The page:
I encourage everyone to explore this new function within Blackboard. To make the tool available within Blackboard, click on “Customization” in the main menu on the left-hand side, then “Tool Availability”, which will open a screen that looks like this:

Screenshot 1
Figure 1: Tool Availability Checklist in BlackBoard

From here, scroll down until you see “Collaborate Ultra®”. Once the feature is enabled on your course site, you can add it as a tool link:


Screenshot 2
Figure 2: Adding Collaborate Ultra as a Tool Link in Blackboard


The tool link can be named as best suits your needs. In my case, for example, I added Collaborate Ultra® as a tool link on my development site and named it “Virtual Office Hours: TR – 11:00 – 1:30”.  Once added to your course site, you can launch Collaborate Ultra® and begin creating new sessions.  Here is a screenshot of the utility’s main screen:


Screenshot 3
Figure 3: Collaborate Ultra


 From this main screen, you can set a start and end time/date, as well as create an open session or one that repeats. Under “Session Settings”, you can choose whether participants can share audio and/or video, post IM, draw on the whiteboard, and even access the session via telephone. There is a lot of functionality with this new tool and I encourage everyone to check it out. You can learn more about it visiting here: Blackboard Collaborate Ultra Help or reach out to MSU Computer Services. I think this new Collaborate Ultra® tool is a powerful new functionality available to us as online instructors, and definitely worth exploring.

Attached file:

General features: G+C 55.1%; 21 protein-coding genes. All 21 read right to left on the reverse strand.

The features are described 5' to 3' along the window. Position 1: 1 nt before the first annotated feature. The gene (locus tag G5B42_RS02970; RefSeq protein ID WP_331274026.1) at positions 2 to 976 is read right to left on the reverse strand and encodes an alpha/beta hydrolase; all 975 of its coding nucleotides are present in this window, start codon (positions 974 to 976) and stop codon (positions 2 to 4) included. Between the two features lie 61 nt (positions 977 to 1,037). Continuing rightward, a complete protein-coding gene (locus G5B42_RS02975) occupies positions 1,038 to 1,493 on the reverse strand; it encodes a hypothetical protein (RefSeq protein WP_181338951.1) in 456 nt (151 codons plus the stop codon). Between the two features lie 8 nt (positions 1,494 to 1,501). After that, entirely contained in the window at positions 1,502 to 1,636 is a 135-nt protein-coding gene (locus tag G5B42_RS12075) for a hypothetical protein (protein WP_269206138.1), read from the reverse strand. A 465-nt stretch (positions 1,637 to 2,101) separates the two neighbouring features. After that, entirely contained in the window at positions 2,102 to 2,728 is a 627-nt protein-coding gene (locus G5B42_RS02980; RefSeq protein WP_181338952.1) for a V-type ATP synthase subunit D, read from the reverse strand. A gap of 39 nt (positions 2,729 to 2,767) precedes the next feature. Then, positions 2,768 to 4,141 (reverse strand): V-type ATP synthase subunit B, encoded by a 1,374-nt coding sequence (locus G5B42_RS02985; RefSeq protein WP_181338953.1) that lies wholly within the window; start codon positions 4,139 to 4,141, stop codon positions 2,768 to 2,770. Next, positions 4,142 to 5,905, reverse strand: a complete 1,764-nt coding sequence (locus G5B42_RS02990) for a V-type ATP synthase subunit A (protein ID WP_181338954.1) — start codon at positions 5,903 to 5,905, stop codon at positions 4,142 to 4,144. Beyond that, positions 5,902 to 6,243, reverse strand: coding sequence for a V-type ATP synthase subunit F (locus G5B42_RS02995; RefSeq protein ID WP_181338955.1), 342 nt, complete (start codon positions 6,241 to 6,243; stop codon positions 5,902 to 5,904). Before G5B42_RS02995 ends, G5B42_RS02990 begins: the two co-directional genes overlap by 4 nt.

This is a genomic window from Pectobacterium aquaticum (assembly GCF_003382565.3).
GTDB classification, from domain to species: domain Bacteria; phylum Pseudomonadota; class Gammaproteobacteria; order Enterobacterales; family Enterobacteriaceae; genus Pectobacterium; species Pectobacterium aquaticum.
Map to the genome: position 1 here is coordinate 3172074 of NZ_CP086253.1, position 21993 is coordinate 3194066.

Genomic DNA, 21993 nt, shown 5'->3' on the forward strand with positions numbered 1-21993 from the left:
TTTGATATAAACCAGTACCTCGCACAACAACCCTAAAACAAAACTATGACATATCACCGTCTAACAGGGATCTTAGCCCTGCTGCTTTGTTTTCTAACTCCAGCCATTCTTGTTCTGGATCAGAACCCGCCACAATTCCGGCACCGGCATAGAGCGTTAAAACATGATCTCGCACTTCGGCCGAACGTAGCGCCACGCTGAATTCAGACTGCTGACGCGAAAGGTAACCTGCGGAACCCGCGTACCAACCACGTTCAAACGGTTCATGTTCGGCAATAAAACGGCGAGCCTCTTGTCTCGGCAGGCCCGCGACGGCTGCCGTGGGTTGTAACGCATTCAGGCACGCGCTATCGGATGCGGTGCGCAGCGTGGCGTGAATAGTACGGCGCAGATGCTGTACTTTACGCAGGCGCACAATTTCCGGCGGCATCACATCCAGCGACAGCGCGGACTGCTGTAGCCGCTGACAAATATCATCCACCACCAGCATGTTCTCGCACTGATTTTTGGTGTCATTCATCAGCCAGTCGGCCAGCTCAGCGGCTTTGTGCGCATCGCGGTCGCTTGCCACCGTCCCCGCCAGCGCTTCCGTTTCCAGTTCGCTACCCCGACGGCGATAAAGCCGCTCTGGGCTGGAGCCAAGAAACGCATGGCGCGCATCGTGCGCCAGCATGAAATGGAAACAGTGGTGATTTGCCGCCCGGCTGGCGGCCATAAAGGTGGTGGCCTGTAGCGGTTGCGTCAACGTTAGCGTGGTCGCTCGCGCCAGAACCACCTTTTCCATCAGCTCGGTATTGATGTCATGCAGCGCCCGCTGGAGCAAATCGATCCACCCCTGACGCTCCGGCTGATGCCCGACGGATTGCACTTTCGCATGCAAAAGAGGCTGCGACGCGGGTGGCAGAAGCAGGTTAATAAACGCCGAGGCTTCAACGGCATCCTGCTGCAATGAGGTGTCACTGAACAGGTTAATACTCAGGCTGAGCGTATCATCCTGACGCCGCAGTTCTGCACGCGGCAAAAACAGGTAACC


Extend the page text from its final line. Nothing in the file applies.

In closing, the 2017 Blackboard Black Belt Conference was a great experience. The presenters showcased a broad array of useful content, much of it nuanced and the technology showcased was mostly new and cutting edge. If you would like to learn more about maximizing your impact as an online instructor at MSU, I think working toward the Blackbord Black Belt certification is a great door to pass through, and it enables participation in future conferences and special events, as well as the Certified Distance Educator Award. Hopefully, I will see some of you next year!


Brandon Henry